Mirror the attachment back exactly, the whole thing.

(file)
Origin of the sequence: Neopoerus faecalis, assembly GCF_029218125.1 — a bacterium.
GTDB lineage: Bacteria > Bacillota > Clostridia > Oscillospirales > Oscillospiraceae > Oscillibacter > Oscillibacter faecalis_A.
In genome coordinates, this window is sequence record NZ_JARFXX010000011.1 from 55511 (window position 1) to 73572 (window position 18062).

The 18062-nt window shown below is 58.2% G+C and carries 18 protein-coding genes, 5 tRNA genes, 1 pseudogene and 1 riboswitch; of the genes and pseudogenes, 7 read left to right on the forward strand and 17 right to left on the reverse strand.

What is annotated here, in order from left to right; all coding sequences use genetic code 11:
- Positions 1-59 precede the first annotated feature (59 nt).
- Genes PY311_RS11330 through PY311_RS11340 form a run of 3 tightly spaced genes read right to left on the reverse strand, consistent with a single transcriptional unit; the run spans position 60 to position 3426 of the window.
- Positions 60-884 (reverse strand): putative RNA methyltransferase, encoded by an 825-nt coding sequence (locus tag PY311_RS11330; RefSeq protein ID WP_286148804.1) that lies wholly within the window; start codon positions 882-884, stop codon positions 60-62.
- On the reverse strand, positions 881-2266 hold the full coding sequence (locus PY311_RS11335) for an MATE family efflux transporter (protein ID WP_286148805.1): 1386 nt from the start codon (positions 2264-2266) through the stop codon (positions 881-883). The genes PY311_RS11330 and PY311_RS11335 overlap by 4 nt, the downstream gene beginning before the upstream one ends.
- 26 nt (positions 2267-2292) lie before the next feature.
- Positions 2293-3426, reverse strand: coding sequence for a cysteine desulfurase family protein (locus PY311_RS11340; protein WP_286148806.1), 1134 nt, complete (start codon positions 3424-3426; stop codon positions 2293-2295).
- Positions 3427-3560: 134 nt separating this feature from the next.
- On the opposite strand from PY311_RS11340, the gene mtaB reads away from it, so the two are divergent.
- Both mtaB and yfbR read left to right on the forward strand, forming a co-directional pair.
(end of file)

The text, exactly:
Origin of the sequence: Neopoerus faecalis, assembly GCF_029218125.1 — a bacterium.
GTDB lineage: Bacteria > Bacillota > Clostridia > Oscillospirales > Oscillospiraceae > Oscillibacter > Oscillibacter faecalis_A.
In genome coordinates, this window is sequence record NZ_JARFXX010000011.1 from 55511 (window position 1) to 73572 (window position 18062).

The 18062-nt window shown below is 58.2% G+C and carries 18 protein-coding genes, 5 tRNA genes, 1 pseudogene and 1 riboswitch; of the genes and pseudogenes, 7 read left to right on the forward strand and 17 right to left on the reverse strand.

What is annotated here, in order from left to right; all coding sequences use genetic code 11:
- Positions 1-59 precede the first annotated feature (59 nt).
- Genes PY311_RS11330 through PY311_RS11340 form a run of 3 tightly spaced genes read right to left on the reverse strand, consistent with a single transcriptional unit; the run spans position 60 to position 3426 of the window.
- Positions 60-884 (reverse strand): putative RNA methyltransferase, encoded by an 825-nt coding sequence (locus tag PY311_RS11330; RefSeq protein ID WP_286148804.1) that lies wholly within the window; start codon positions 882-884, stop codon positions 60-62.
- On the reverse strand, positions 881-2266 hold the full coding sequence (locus PY311_RS11335) for an MATE family efflux transporter (protein ID WP_286148805.1): 1386 nt from the start codon (positions 2264-2266) through the stop codon (positions 881-883). The genes PY311_RS11330 and PY311_RS11335 overlap by 4 nt, the downstream gene beginning before the upstream one ends.
- 26 nt (positions 2267-2292) lie before the next feature.
- Positions 2293-3426, reverse strand: coding sequence for a cysteine desulfurase family protein (locus PY311_RS11340; protein WP_286148806.1), 1134 nt, complete (start codon positions 3424-3426; stop codon positions 2293-2295).
- Positions 3427-3560: 134 nt separating this feature from the next.
- On the opposite strand from PY311_RS11340, the gene mtaB reads away from it, so the two are divergent.
- Both mtaB and yfbR read left to right on the forward strand, forming a co-directional pair.